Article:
A series of small openings 23 are formed in the relatively rigid inner 14 portion of the support plate 12 to permit a solvent to pass into the bottom of the support and thus facilitate the removal of the support base 10 after use.
An annular depending ring 24 is located on the lower surface 26 of the support plate 12, proximate the juncture 28 of the relatively rigid inner portion 14 and relatively flexible outer portion 22 and substantially surrounds the circumference of the relatively rigid inner portion 14. The annular ring 24 is approximately 1/4 inch wide, approximately 1/8 inch in depth and has an inner diameter of about 21/4 inches and an outer diameter of approximately 23/4 inches. The annular ring 24 is made of a relatively rigid material such as hard plastic and is formed integrally with the relatively rigid inner portion 14.
An absorbent material 30 may be used in association with the support base 10, such absorbent material 30 being placed on the lower surface 26 on the side of the annular ring 24, towards the central opening 16. The absorbent material 30 serves to absorb any perspiration from the patient. The annular ring 24 alone may prevent some of the perspiration from coming into contact with the adhesive, but use of the absorbent material 30 may be desirable to insure that the adhesive is not adversely affected.
In the preferred embodiment, medical grade adhesive 32 is applied to the lower surface 26 of the relatively flexible outer portion 22 of the support plate 12. A removable protective paper backing (not shown) can be applied over the adhesive 32 until it is desired to use the support base 10. However, adhesive may be applied to the relatively flexible outer portion by application of double sided tape, or by means of an annular adhesive tape applied over the relatively rigid inner portion 14.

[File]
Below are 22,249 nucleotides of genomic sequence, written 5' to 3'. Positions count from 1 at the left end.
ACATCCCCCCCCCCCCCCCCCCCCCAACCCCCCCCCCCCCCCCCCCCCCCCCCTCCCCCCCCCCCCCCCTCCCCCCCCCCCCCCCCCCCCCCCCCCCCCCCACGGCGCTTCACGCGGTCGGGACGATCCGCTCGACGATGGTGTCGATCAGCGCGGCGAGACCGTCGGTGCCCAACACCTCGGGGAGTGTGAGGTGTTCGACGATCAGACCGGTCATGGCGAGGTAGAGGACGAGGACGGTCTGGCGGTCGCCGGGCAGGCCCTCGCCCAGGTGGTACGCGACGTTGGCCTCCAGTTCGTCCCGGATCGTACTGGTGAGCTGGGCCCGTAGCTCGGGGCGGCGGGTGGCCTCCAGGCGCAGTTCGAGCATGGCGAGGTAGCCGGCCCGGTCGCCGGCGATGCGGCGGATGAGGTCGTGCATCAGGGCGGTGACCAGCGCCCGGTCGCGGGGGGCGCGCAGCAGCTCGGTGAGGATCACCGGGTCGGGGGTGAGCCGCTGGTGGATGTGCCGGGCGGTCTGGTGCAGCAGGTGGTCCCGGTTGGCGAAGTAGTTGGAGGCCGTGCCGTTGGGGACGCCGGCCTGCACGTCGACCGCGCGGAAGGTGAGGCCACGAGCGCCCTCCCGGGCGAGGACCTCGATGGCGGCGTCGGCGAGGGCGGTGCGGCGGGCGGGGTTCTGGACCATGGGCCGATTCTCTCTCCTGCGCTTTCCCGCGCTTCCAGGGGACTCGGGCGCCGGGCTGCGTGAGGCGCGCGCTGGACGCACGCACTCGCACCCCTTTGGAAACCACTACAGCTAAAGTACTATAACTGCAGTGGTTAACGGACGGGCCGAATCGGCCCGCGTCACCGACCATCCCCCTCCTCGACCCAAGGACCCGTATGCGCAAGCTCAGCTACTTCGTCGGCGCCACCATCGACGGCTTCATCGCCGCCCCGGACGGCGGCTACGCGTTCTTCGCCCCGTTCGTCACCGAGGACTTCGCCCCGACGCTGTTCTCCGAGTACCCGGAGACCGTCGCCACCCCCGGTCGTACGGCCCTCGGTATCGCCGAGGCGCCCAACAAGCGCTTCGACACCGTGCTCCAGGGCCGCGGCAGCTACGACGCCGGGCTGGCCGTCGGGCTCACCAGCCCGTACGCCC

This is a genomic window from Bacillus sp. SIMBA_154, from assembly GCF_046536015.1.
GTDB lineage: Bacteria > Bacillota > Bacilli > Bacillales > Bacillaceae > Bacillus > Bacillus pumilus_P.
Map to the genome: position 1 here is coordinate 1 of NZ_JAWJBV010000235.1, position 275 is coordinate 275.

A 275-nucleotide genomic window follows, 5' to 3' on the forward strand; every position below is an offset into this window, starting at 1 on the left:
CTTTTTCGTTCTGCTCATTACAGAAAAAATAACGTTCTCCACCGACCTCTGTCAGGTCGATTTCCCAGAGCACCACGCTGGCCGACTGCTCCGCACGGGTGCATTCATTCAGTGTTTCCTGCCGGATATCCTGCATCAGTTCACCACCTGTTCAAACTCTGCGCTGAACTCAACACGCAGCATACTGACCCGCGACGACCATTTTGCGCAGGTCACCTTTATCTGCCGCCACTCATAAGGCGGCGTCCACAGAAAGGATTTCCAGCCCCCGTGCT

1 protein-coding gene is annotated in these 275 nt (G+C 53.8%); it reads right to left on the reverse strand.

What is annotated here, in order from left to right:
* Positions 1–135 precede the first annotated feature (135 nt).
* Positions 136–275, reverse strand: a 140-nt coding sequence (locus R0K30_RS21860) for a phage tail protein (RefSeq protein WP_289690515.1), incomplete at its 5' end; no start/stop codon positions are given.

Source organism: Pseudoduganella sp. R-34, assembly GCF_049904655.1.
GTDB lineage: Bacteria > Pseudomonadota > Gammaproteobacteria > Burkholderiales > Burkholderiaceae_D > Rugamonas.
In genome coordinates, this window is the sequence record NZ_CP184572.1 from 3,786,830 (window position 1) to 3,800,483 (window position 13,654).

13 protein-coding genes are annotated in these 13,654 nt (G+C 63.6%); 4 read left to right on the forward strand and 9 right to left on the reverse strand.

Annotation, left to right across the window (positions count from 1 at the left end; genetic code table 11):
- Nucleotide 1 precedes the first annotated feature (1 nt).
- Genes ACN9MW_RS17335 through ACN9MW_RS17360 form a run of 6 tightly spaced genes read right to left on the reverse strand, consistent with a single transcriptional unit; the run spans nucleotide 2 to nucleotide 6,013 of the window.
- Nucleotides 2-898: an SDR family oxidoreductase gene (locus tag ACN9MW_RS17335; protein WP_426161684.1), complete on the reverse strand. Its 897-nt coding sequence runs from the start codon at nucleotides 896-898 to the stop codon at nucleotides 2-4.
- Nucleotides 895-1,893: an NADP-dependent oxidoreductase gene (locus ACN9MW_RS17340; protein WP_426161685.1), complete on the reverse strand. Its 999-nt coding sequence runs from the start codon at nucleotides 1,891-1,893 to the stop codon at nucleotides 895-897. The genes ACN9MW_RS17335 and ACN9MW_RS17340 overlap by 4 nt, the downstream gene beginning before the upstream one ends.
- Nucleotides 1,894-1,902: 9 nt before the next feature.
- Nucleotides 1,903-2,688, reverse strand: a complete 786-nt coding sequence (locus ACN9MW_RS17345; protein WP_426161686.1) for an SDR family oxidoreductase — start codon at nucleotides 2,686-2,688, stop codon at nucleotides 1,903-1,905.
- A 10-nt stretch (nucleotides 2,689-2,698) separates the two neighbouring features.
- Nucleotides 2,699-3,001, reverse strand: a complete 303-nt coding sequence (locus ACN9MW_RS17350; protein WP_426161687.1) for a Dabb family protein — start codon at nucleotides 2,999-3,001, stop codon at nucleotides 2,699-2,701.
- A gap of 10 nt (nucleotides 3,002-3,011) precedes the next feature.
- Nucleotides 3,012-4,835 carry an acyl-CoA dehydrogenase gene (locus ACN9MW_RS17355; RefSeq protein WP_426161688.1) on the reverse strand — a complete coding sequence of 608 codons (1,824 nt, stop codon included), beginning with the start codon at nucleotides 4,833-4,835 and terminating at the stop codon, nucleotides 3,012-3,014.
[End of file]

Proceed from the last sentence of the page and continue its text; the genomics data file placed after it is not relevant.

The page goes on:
In use the support base is applied to the abdomen of the patient in the area to be monitored. This is achieved by removing the protective paper backing and then firmly pressing the support base 10 against the patient. The transducer is then inserted into the hollow tubular member 18 and held in place by a cap (not shown).
The depending annular ring 24 presses against the skin on the abdomen of the patient, causing a portion of the skin to deform into the space formed between the walls of the annular ring and the lower surface 26 of the support base, surrounded by the annular ring 24. This confined hemispherical section of skin is thereby largely isolated from the changes in skin tension associated with maternal abdominal wall movement. This approach to the measurement of uterine activity is contrary to the currently used guard-ring systems, where the tissue immediately surrounding the measuring transducer is "turned into a flat diaphragm" and the face of the transducer is in the exact same plane as the guard ring (See "The Guard Ring Tocodynamometer" Journal of Obstetrics and Gynecology 64:59-66, 1957.)